As Pitchfork reports, the Recording Industry Association of America (RIAA) is taking part in a lawsuit filed against YouTube-mp3. The suit -- which also includes the International Federation of the Phonographic Industry (IFPI) and the British Phonographic Industry (BPI) -- is the first to take aim at "stream ripping," the increasingly-popular process of turning a song or music video originally on a streaming service into a downloadable file. At its core, the lawsuit alleges that YouTube-mp3's parent company PMD Technologie UG committed copyright infringement. According to all three outfits, YouTube-mp3.org is the largest website that allows for others to "stream-rip" and "responsible for upwards of 40% of all unlawful stream ripping of music from YouTube in the world.” The plaintiffs involved in the lawsuit reads like a "who's who" of major labels, with Warner Bros. Records, Sony Music Entertainment, UMG Recordings and Atlantic Recording Corp. listed under that grouping. The RIAA, IFPI, and BPI are requesting a jury trial and monetary compensation. Via Pitchfork:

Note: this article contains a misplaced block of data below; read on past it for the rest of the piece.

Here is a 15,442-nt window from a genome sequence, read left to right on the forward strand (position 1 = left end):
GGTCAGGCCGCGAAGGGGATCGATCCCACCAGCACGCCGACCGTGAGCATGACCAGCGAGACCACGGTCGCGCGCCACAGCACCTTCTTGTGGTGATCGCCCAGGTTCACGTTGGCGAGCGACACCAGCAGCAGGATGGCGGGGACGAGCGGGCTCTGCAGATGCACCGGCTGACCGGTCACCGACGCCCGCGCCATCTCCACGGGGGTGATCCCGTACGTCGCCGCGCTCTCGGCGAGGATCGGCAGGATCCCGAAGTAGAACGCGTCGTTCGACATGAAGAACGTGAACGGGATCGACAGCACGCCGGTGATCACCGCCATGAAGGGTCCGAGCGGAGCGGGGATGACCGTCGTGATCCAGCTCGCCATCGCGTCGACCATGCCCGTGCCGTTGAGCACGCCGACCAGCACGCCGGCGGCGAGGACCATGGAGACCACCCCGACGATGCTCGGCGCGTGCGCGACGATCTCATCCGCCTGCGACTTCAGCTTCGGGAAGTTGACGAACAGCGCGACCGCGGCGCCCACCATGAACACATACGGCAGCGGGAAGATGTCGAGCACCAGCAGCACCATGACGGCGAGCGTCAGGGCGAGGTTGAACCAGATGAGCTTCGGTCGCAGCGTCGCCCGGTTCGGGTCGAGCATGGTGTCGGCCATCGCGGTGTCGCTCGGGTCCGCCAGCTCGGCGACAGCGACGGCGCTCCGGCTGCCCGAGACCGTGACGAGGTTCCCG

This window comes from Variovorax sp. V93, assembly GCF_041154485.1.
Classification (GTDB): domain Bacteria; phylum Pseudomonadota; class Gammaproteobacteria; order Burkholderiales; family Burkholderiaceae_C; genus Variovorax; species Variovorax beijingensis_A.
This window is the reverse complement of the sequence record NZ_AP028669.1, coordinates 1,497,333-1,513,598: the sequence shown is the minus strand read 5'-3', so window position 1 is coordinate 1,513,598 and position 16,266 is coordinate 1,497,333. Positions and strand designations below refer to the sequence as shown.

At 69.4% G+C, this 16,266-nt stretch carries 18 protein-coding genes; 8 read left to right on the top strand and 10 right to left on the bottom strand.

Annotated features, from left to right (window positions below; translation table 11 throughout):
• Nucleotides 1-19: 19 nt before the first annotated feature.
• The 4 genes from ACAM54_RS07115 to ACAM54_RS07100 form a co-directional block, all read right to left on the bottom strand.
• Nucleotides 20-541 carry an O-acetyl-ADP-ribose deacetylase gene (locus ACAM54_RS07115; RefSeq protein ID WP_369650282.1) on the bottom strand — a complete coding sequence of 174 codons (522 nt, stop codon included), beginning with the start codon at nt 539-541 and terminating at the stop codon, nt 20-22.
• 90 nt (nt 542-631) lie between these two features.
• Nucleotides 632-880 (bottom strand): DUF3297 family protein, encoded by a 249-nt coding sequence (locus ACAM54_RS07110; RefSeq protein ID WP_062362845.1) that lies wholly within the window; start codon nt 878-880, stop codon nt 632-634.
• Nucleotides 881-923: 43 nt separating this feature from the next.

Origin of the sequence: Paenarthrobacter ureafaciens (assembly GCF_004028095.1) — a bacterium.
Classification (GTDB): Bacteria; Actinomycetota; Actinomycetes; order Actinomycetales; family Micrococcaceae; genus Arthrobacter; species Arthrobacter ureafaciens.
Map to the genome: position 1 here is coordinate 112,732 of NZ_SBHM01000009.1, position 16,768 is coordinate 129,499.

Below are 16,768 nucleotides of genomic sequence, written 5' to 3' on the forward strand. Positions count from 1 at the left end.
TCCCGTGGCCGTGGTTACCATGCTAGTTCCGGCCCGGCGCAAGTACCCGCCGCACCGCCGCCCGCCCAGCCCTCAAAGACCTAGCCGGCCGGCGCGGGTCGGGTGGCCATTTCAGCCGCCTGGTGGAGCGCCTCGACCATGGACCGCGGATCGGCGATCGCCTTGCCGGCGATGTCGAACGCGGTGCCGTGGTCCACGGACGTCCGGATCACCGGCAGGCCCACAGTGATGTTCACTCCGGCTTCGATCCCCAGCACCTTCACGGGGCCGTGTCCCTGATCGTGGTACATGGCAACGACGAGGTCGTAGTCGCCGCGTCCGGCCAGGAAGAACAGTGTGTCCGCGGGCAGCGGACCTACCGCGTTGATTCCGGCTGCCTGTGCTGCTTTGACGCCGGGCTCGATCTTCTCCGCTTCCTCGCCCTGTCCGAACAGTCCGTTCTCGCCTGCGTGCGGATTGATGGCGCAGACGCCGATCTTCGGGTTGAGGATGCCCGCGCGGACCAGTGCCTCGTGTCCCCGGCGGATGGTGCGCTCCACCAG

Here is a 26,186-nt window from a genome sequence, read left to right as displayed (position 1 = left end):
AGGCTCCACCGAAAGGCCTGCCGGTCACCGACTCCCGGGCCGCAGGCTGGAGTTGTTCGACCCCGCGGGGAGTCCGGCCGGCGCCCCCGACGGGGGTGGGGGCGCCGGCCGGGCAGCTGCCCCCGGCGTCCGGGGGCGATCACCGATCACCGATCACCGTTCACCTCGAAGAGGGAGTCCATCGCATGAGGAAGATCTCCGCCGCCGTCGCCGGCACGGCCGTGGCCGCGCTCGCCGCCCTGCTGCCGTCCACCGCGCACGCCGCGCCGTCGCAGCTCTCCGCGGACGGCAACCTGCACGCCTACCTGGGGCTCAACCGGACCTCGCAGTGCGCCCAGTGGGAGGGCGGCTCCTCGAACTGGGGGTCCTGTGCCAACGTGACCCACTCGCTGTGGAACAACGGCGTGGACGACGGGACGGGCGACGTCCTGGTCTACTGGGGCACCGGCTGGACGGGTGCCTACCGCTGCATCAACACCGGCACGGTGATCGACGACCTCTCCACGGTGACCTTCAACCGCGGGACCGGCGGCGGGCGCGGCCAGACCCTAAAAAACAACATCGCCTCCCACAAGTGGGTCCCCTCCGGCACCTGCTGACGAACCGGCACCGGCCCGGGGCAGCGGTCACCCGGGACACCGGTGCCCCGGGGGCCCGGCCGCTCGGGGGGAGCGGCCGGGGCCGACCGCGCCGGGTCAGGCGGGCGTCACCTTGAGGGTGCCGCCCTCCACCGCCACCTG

In the lawsuit, the labels contended that Youtube-mp3’s “provision of an easy-to-use service for copyright infringement has caused and is causing plaintiffs significant and irreparable harm.” They added that Youtube-mp3’s “business unlawfully profits from copyright infringement and free rides on the creative efforts and investments of others.”
Earlier this month, the IFPI released survey results that showed 49% of internet users between the ages of 16 and 24 reported stream ripping within the six months that in April. That’s up from 41% a year earlier, according to the IFPI, which represents the record industry globally.